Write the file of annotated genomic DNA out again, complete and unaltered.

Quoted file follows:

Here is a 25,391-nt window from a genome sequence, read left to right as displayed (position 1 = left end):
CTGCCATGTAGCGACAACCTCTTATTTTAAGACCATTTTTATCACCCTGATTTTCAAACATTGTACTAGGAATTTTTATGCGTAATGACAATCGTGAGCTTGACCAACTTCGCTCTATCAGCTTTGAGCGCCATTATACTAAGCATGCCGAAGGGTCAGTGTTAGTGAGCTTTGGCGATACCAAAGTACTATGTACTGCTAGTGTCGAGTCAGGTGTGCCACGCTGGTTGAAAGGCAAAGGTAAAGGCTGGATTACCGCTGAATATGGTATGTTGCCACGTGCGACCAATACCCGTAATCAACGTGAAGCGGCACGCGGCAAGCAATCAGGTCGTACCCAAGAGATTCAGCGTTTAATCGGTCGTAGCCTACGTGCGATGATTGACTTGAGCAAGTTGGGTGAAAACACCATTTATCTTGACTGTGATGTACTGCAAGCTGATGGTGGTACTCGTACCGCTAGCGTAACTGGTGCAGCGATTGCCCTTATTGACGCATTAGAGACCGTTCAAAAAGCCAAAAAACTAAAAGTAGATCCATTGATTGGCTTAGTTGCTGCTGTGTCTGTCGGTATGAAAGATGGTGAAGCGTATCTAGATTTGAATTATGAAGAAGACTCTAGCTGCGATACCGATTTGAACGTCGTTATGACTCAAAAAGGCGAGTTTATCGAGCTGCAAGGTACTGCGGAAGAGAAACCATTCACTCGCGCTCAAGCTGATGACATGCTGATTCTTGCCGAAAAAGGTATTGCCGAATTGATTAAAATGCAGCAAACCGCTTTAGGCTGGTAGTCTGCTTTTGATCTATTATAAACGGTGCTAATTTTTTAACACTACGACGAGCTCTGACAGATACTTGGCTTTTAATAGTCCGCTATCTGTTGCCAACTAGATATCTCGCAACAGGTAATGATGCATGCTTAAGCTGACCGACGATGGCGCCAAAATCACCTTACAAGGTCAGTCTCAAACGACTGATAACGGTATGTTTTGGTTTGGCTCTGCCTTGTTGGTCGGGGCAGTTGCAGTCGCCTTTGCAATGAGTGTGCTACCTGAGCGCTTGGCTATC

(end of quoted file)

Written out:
Here is a 25,391-nt window from a genome sequence, read left to right as displayed (position 1 = left end):
CTGCCATGTAGCGACAACCTCTTATTTTAAGACCATTTTTATCACCCTGATTTTCAAACATTGTACTAGGAATTTTTATGCGTAATGACAATCGTGAGCTTGACCAACTTCGCTCTATCAGCTTTGAGCGCCATTATACTAAGCATGCCGAAGGGTCAGTGTTAGTGAGCTTTGGCGATACCAAAGTACTATGTACTGCTAGTGTCGAGTCAGGTGTGCCACGCTGGTTGAAAGGCAAAGGTAAAGGCTGGATTACCGCTGAATATGGTATGTTGCCACGTGCGACCAATACCCGTAATCAACGTGAAGCGGCACGCGGCAAGCAATCAGGTCGTACCCAAGAGATTCAGCGTTTAATCGGTCGTAGCCTACGTGCGATGATTGACTTGAGCAAGTTGGGTGAAAACACCATTTATCTTGACTGTGATGTACTGCAAGCTGATGGTGGTACTCGTACCGCTAGCGTAACTGGTGCAGCGATTGCCCTTATTGACGCATTAGAGACCGTTCAAAAAGCCAAAAAACTAAAAGTAGATCCATTGATTGGCTTAGTTGCTGCTGTGTCTGTCGGTATGAAAGATGGTGAAGCGTATCTAGATTTGAATTATGAAGAAGACTCTAGCTGCGATACCGATTTGAACGTCGTTATGACTCAAAAAGGCGAGTTTATCGAGCTGCAAGGTACTGCGGAAGAGAAACCATTCACTCGCGCTCAAGCTGATGACATGCTGATTCTTGCCGAAAAAGGTATTGCCGAATTGATTAAAATGCAGCAAACCGCTTTAGGCTGGTAGTCTGCTTTTGATCTATTATAAACGGTGCTAATTTTTTAACACTACGACGAGCTCTGACAGATACTTGGCTTTTAATAGTCCGCTATCTGTTGCCAACTAGATATCTCGCAACAGGTAATGATGCATGCTTAAGCTGACCGACGATGGCGCCAAAATCACCTTACAAGGTCAGTCTCAAACGACTGATAACGGTATGTTTTGGTTTGGCTCTGCCTTGTTGGTCGGGGCAGTTGCAGTCGCCTTTGCAATGAGTGTGCTACCTGAGCGCTTGGCTATC